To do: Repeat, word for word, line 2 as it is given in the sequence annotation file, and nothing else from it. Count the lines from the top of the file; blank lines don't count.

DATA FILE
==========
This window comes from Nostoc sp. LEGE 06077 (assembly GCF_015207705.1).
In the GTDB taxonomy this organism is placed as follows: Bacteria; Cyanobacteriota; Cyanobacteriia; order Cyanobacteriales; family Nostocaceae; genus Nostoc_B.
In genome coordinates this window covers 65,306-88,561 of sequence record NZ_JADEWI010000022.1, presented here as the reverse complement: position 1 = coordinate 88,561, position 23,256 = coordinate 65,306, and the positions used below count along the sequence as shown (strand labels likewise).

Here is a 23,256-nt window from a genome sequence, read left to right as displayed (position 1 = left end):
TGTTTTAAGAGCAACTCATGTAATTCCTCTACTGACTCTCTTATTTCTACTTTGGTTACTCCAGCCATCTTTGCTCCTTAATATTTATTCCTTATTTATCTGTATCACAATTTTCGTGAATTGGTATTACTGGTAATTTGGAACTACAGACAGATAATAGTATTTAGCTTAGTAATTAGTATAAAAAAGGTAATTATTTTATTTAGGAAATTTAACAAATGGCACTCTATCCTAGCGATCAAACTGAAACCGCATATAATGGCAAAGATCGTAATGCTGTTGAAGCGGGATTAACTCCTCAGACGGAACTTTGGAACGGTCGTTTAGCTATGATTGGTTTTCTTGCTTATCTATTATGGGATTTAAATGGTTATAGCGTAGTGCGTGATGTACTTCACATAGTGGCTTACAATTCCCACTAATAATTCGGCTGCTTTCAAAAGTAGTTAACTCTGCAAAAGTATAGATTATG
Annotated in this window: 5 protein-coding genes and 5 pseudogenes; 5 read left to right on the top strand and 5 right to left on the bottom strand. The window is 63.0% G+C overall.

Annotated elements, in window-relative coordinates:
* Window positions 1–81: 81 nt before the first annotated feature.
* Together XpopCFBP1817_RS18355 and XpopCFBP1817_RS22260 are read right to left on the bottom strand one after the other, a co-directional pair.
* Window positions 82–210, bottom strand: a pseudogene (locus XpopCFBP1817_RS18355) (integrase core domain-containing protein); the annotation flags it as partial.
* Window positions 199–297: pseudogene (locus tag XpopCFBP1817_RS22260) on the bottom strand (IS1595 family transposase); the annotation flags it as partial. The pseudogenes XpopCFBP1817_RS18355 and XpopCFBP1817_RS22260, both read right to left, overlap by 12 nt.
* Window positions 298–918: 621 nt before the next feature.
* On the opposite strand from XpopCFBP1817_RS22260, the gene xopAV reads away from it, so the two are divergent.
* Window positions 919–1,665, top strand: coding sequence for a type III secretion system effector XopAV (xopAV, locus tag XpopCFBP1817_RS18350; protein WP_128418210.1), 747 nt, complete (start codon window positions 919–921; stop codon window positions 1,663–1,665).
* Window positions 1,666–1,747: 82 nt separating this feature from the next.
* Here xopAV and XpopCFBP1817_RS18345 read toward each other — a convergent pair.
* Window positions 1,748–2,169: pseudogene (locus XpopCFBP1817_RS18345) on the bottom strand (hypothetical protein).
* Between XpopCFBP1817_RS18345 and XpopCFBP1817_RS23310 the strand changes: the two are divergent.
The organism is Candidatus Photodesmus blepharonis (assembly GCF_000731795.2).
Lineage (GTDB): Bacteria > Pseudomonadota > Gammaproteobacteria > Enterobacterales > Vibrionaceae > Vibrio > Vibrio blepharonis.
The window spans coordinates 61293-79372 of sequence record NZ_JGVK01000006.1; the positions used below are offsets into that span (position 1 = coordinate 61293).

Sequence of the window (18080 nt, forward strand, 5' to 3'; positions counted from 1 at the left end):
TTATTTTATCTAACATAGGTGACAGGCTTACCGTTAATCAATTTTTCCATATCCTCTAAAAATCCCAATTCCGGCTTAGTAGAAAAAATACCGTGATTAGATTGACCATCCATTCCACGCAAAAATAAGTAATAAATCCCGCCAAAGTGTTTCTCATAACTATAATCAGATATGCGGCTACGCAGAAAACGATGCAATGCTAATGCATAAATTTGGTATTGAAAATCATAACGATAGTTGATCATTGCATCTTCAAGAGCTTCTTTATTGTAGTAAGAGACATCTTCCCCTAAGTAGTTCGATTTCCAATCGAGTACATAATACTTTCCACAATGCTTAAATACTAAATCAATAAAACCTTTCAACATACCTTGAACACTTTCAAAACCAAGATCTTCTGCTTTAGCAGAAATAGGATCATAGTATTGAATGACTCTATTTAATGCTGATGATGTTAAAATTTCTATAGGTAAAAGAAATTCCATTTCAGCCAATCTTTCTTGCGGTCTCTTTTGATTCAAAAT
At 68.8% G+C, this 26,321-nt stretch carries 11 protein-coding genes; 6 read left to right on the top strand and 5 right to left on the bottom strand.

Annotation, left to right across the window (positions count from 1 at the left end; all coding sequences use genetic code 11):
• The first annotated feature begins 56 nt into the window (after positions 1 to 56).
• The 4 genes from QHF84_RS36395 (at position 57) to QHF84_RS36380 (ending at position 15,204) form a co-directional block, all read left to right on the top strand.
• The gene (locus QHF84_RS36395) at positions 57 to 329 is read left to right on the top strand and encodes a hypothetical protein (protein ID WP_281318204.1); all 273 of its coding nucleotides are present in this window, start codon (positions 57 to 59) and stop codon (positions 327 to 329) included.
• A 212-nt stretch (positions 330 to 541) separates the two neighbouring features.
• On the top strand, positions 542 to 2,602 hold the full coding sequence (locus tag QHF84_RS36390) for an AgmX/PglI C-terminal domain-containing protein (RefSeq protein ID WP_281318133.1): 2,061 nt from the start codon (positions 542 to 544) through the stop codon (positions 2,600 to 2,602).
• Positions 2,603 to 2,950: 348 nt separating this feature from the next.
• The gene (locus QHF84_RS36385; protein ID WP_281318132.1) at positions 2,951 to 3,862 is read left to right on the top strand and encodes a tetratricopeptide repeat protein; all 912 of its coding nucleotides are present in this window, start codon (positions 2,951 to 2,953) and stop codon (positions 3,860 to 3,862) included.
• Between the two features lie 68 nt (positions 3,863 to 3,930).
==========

In the GTDB taxonomy this organism is placed as follows: Bacteria; Cyanobacteriota; Cyanobacteriia; order Cyanobacteriales; family Nostocaceae; genus Nostoc_B.